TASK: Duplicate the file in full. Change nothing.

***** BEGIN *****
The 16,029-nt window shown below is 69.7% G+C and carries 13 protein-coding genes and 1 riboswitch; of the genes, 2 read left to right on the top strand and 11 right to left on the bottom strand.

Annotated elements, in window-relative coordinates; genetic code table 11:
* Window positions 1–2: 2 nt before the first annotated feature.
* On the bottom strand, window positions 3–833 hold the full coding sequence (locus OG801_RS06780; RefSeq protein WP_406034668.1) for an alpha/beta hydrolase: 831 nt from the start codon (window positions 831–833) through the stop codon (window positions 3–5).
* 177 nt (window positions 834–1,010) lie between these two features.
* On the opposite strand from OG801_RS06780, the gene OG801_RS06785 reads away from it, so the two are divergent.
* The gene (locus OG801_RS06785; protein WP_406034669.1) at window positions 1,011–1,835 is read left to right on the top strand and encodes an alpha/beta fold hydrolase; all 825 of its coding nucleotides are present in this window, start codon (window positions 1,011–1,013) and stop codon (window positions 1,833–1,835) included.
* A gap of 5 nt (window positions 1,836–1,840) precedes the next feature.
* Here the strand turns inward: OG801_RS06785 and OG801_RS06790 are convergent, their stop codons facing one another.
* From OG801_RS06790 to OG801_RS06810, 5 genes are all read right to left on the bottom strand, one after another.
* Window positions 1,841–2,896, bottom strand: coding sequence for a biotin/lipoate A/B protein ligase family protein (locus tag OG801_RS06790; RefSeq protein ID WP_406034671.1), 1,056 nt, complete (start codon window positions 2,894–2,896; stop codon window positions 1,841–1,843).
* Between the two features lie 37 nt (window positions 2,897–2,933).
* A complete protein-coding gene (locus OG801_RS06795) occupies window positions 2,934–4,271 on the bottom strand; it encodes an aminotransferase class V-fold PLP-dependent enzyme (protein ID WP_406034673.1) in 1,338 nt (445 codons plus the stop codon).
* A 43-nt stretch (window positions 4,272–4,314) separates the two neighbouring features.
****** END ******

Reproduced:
The 16,029-nt window shown below is 69.7% G+C and carries 13 protein-coding genes and 1 riboswitch; of the genes, 2 read left to right on the top strand and 11 right to left on the bottom strand.

Annotated elements, in window-relative coordinates; genetic code table 11:
* Window positions 1–2: 2 nt before the first annotated feature.
* On the bottom strand, window positions 3–833 hold the full coding sequence (locus OG801_RS06780; RefSeq protein WP_406034668.1) for an alpha/beta hydrolase: 831 nt from the start codon (window positions 831–833) through the stop codon (window positions 3–5).
* 177 nt (window positions 834–1,010) lie between these two features.
* On the opposite strand from OG801_RS06780, the gene OG801_RS06785 reads away from it, so the two are divergent.
* The gene (locus OG801_RS06785; protein WP_406034669.1) at window positions 1,011–1,835 is read left to right on the top strand and encodes an alpha/beta fold hydrolase; all 825 of its coding nucleotides are present in this window, start codon (window positions 1,011–1,013) and stop codon (window positions 1,833–1,835) included.
* A gap of 5 nt (window positions 1,836–1,840) precedes the next feature.
* Here the strand turns inward: OG801_RS06785 and OG801_RS06790 are convergent, their stop codons facing one another.
* From OG801_RS06790 to OG801_RS06810, 5 genes are all read right to left on the bottom strand, one after another.
* Window positions 1,841–2,896, bottom strand: coding sequence for a biotin/lipoate A/B protein ligase family protein (locus tag OG801_RS06790; RefSeq protein ID WP_406034671.1), 1,056 nt, complete (start codon window positions 2,894–2,896; stop codon window positions 1,841–1,843).
* Between the two features lie 37 nt (window positions 2,897–2,933).
* A complete protein-coding gene (locus OG801_RS06795) occupies window positions 2,934–4,271 on the bottom strand; it encodes an aminotransferase class V-fold PLP-dependent enzyme (protein ID WP_406034673.1) in 1,338 nt (445 codons plus the stop codon).
* A 43-nt stretch (window positions 4,272–4,314) separates the two neighbouring features.